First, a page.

Taking Care of You: 5 New Year’s Resolutions for Caregivers

caregiving, audrey Hepburn

Author: Annette Fields

A New Year is upon us and the world is abuzz with new resolutions. This is the time of year people make meaningful goals like increasing their exercise, eating healthily, or finally tackling that giant reading list of books.

If you’re one of the millions of Americans who is a caregiver, your resolutions might look a little different this year. According to research from VITAS Healthcare, 32% of caregivers describe their experience as stressful. After more than a decade of leading teams in senior living communities, I know all too well the prevalence of caregiver burnout.

Resolutions as a caregiver can be challenging because they feel selfish – but the less we take care of ourselves, the less we can provide purposeful care to others. Self-care for caregivers is essential. I’d like to offer five potential New Year’s resolutions that may help you improve your overall well-being.

Engage in Acts of Self-Care

Effective self-care is all about execution and ‘self-care’ means different things for individuals. There are things we can do for ourselves to provide both more immediate and longer-term stress relief. However, for many of us, true self-care might include canceling plans when we are too tired, asking for help when we don’t know what to do next, and saying ‘no’ to obligations when we feel overwhelmed.

To create a helpful self-care routine, experts from Everyday Health shared their best tips:

  • Prioritize what makes you feel centered: This will always look a little different for everyone. Write down a list of things that you enjoy – a few hours alone with a book, a walk outside, or even some simple downtime by yourself to inspire you.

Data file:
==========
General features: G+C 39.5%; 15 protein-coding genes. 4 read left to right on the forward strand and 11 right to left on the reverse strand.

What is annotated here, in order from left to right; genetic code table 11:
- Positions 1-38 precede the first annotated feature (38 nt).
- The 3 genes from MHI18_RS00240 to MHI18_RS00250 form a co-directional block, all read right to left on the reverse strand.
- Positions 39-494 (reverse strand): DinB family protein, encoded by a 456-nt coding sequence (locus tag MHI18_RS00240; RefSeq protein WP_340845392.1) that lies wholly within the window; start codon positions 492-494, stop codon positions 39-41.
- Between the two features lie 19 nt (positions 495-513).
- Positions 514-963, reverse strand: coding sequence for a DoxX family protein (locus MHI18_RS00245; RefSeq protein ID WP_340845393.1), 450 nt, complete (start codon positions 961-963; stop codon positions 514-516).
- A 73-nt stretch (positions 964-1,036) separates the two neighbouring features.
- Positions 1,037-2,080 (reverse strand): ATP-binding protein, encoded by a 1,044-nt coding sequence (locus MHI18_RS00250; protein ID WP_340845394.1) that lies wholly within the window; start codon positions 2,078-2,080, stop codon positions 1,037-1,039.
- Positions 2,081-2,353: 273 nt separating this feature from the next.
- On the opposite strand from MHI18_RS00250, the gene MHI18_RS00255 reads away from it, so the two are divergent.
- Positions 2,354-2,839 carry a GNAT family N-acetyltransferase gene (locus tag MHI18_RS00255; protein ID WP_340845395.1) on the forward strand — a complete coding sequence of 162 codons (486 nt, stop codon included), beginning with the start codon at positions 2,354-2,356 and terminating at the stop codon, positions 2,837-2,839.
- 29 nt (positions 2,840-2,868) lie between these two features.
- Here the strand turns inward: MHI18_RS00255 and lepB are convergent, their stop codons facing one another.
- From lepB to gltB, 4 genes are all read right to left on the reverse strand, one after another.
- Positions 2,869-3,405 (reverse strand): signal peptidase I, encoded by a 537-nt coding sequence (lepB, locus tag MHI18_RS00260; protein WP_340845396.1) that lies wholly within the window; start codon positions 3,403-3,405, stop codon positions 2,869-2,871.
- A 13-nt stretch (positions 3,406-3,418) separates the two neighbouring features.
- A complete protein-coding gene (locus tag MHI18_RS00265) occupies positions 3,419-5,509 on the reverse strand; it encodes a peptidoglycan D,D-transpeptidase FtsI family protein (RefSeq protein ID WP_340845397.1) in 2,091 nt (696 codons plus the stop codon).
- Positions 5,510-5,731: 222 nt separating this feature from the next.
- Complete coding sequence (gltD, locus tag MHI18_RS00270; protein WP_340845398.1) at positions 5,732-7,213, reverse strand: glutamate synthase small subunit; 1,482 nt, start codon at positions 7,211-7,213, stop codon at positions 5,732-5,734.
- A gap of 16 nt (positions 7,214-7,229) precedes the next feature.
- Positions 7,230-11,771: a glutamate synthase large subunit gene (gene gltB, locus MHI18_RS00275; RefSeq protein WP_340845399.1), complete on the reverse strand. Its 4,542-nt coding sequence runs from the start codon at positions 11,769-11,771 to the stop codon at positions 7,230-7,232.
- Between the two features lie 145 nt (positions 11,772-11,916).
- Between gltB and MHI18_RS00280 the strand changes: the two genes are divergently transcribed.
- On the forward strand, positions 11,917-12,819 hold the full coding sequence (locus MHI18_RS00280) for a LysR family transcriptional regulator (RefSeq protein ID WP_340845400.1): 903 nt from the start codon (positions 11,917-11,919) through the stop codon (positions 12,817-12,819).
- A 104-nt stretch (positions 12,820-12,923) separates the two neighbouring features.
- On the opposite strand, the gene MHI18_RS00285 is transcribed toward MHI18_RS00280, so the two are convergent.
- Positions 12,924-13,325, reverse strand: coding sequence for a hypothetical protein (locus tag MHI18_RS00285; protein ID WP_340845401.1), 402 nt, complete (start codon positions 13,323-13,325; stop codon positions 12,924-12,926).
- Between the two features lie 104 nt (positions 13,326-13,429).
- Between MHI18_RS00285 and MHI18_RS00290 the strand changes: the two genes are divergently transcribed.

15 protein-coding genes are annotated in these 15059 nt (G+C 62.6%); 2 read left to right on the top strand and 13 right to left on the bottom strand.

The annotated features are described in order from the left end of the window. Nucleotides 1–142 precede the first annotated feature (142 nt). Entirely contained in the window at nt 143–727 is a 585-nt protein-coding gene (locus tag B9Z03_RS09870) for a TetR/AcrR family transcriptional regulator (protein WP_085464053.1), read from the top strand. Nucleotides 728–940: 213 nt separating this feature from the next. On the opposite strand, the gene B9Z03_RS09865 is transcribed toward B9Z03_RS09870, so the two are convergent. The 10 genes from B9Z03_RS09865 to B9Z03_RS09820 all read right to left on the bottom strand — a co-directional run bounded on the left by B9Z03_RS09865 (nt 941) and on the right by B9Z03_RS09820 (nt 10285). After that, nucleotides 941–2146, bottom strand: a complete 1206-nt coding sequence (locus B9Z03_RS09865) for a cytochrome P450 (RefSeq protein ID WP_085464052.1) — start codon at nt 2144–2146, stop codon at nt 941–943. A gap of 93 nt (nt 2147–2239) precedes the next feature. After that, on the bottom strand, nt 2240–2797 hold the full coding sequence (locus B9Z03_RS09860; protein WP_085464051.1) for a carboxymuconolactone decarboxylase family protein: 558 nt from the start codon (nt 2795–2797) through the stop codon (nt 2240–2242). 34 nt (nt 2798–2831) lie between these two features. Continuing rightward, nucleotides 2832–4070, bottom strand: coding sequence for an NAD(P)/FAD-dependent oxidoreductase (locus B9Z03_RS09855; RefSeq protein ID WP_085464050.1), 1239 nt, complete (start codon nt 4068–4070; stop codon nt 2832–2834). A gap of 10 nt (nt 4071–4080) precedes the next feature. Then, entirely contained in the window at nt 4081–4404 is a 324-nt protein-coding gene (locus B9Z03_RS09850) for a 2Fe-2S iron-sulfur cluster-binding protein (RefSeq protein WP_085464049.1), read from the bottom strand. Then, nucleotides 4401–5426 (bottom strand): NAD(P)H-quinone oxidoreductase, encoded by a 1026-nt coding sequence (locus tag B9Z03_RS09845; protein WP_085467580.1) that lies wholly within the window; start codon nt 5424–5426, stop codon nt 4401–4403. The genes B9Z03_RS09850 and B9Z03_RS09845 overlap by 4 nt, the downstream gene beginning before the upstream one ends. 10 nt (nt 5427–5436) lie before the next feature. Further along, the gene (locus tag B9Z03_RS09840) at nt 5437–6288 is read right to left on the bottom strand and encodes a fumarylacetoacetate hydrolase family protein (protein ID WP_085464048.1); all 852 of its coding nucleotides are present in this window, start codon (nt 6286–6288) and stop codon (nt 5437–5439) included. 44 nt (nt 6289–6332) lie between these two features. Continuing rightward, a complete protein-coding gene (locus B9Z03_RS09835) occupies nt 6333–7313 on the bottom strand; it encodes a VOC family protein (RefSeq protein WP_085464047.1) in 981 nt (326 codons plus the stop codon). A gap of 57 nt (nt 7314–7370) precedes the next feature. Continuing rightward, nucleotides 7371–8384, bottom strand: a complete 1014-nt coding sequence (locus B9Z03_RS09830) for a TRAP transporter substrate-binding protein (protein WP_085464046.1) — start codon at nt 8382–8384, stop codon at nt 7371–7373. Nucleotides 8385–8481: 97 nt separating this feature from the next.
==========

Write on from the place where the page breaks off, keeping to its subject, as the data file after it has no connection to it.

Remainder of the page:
• Consider ways to incorporate self-care into your life: A week in Bali would undoubtedly make anyone feel more relaxed, but that may not be a feasible way to incorporate self-care. Instead, consider smaller goals (at least one day off every five days, a self-care activity when you’re feeling stressed and overwhelmed, etc.)
  • Keep things flexible: Plans are just that – plans. You may embark on a self-care regime and realize it’s not effective for you or perhaps find an activity that you enjoy more. Be flexible with your schedule, and don’t get discouraged if your initial plan doesn’t quite work out.

Create a System to Monitor Your Energy to Avoid Burnout.

According to Healthline, if you’re exhausted all the time, feel isolated from the world, and find yourself getting irritable, it may be time to consider implementing an active system to avoid burnout.

So, where do you start? Here’s a story about a daughter caring for her aging mother. She had a list of activities that she enjoyed, and implemented a three-strike rule: if she felt frustrated, hopeless, or exhausted for three days in a row, she would schedule a self-care activity, such as:

  • Spending time with friends and family
  • Attending her weekly book club (this caregiver was an avid reader)

When those activities didn’t help, she took the day off. Simple as that! While this system may not work for everyone, you can embrace its spirit by focusing on recognizing signs of burnout in yourself and honoring your feelings in a meaningful way.

Find Help When You Need It.

As a caregiver, it’s easy to forget to care for ourselves. Some caregivers feel it is a sign of weakness to ask for help, but that is simply not the case! I firmly believe that every caregiver should have a support system that includes:

  • A medical professional to offer advice and opinions on your loved one
  • An organization of other caregivers to provide support from an ear that knows what you’re going through
  • A friend or family member who can step in and take over caregiving duties when they feel overwhelming

Don’t feel limited by these suggestions, though – caring for your loved one takes a village, and it is vital to ask for the help you need when necessary.

self care isnt selfish
Use this quote, “Self Care Isn’t Selfish” to encourage others on Facebook or Instagram

Create a Positive Mantra When You Feel Guilty.